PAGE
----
By Sandra Zunino
With glimpses of warmer weather on the way, gardeners cannot help but start planning their gardens. At the Talbot County Cooperative Extension office, the principal outreach education unit of the University of Maryland, Talbot Master Gardener Program Coordinator Heather Buritsch and her team of Master Gardeners are available to help.
Heather is the horticultural educator at the Extension office. Under her guidance, interested individuals can receive extensive training from Maryland Cooperative Extension specialists, agents, and other horticulture professionals to become certified Maryland Master Gardeners. In turn, the master gardeners donate time and energy to help solve gardening problems and teach environmentally sound practices to citizens throughout the county. Currently there are more than 80 master gardener volunteers.
One new program Heather is trying to promote is the “Grow It – Eat It” initiative to help Marylanders grow their own food. “Several of our master gardeners are going with me to a training course at the Wye Research & Education Center on April 7,” says Heather.
From that course, they will provide information on how to start and maintain successful food gardens. “We’ll be promoting this in schools in our Jr. Master Gardener program and we’ll also have a community garden at the new extension office,” she says. “We hope that we will be able to donate any excess food to neighborhood service centers.”
In the Junior Master Garden Program, also overseen by Heather, children in area schools participate in hands-on activities designed to teach botany, entomology, ecology, composting, vegetable and herb gardening, nutrition and more. The purpose of the program is to reconnect children with the natural world through science and gardening. “The youth program is growing by the minute,” says Heather who is especially passionate about this program.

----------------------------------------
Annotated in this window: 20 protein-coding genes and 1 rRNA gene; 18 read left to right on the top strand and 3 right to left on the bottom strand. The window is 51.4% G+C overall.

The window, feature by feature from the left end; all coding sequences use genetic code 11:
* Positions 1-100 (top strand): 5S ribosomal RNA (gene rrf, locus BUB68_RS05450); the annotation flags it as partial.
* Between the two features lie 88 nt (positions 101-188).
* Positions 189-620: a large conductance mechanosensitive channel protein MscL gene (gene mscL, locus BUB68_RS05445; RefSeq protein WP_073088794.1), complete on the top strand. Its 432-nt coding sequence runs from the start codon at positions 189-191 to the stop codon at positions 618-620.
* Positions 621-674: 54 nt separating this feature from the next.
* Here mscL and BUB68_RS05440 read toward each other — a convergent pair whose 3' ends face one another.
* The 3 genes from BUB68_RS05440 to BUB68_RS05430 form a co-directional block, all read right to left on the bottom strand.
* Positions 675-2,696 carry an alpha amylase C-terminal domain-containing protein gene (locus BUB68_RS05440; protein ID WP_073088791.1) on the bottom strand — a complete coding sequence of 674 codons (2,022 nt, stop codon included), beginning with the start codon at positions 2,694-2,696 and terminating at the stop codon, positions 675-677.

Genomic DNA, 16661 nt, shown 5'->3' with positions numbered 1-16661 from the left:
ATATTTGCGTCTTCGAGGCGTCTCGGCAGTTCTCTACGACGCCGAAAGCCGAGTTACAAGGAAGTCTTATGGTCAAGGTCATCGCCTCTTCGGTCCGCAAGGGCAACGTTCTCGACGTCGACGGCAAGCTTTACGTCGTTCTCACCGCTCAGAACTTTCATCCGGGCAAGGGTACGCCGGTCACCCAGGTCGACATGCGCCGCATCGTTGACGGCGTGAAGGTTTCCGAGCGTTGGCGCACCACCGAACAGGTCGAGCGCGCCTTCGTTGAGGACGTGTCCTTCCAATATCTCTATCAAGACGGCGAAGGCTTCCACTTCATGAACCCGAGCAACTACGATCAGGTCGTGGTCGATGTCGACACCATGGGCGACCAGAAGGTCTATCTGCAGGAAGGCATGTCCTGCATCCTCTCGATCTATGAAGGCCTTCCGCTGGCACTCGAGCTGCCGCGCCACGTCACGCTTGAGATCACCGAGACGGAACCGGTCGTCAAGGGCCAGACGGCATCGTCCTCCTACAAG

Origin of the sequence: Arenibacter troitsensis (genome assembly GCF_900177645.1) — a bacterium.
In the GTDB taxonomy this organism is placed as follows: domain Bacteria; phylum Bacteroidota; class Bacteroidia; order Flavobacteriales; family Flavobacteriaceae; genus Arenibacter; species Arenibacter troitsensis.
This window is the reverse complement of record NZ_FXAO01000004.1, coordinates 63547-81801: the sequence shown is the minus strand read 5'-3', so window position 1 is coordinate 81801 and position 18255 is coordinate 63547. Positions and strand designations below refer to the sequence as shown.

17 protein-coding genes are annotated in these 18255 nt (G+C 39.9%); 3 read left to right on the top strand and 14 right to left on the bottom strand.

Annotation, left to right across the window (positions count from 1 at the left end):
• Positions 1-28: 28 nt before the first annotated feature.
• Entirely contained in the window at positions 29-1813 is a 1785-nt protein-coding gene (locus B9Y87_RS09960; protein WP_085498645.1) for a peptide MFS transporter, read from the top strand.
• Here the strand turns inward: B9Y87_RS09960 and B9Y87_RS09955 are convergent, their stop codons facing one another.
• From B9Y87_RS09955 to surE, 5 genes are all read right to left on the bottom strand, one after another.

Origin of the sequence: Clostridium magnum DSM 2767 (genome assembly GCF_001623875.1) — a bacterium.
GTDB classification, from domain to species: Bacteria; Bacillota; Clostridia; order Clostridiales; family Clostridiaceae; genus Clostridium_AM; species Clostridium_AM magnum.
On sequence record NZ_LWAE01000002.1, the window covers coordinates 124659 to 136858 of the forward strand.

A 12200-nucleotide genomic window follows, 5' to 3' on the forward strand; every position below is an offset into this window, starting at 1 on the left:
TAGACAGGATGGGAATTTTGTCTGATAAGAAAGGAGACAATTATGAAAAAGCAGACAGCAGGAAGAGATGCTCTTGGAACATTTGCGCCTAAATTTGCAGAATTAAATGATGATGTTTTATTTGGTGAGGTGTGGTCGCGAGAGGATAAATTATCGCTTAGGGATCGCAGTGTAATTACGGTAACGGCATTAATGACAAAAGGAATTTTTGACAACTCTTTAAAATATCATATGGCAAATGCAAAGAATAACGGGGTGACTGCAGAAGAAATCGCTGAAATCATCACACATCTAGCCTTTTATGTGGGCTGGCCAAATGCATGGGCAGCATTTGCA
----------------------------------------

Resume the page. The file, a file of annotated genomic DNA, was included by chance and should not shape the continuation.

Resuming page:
“If kids have no attachment with nature now, our environment is not going to be in good shape by the time they are adults,” she says. “These important things are getting lost as kids become more attached to television, video games and computers.”
Master Gardeners also connect individuals in assisted living with nature through their Therapeutic Gardening Program. Since January 2008, they have been periodically working with residents and Alzheimer patients at The Pines, planting container gardens, raised beds and growing salad greens and herbs. Recently Dixon House residents were added to the schedule.
In the Bay-Wise Program, master gardeners are helping homeowners plant landscapes and use procedures that will protect and respect the Chesapeake Bay. Master Gardeners visit the property and use an “MD yardstick” educational tool to point out things the homeowner can do to make a difference such as reducing fertilizer use, preventing storm water runoff by planting buffers, using compost and integrating native plants into the landscape to assist wildlife. After the homeowner initiates the changes, the team returns to certify the landscape as Bay-Wise.
Bay-Wise Master Gardeners complete advanced training in Bay-Wise Landscape Management. Currently there are 30 Bay-Wise master gardeners, with 15 more estimated to complete Bay-Wise training in April, according to Heather.
In addition to these programs, Master Gardeners will be holding clinics at the Easton and St. Michaels Farmers’ Markets, and will plant and maintain demonstration gardens including rain gardens and a three-bin compost system at the new Agriculture Service Center off Glebe Road.
For more information about the Talbot County Master Gardener program or the many other programs at the Talbot County Extension office call 410-822-1244, visit www.mastergardener.umd.edu.org or visit the office at Marys Court, Suite 1, Easton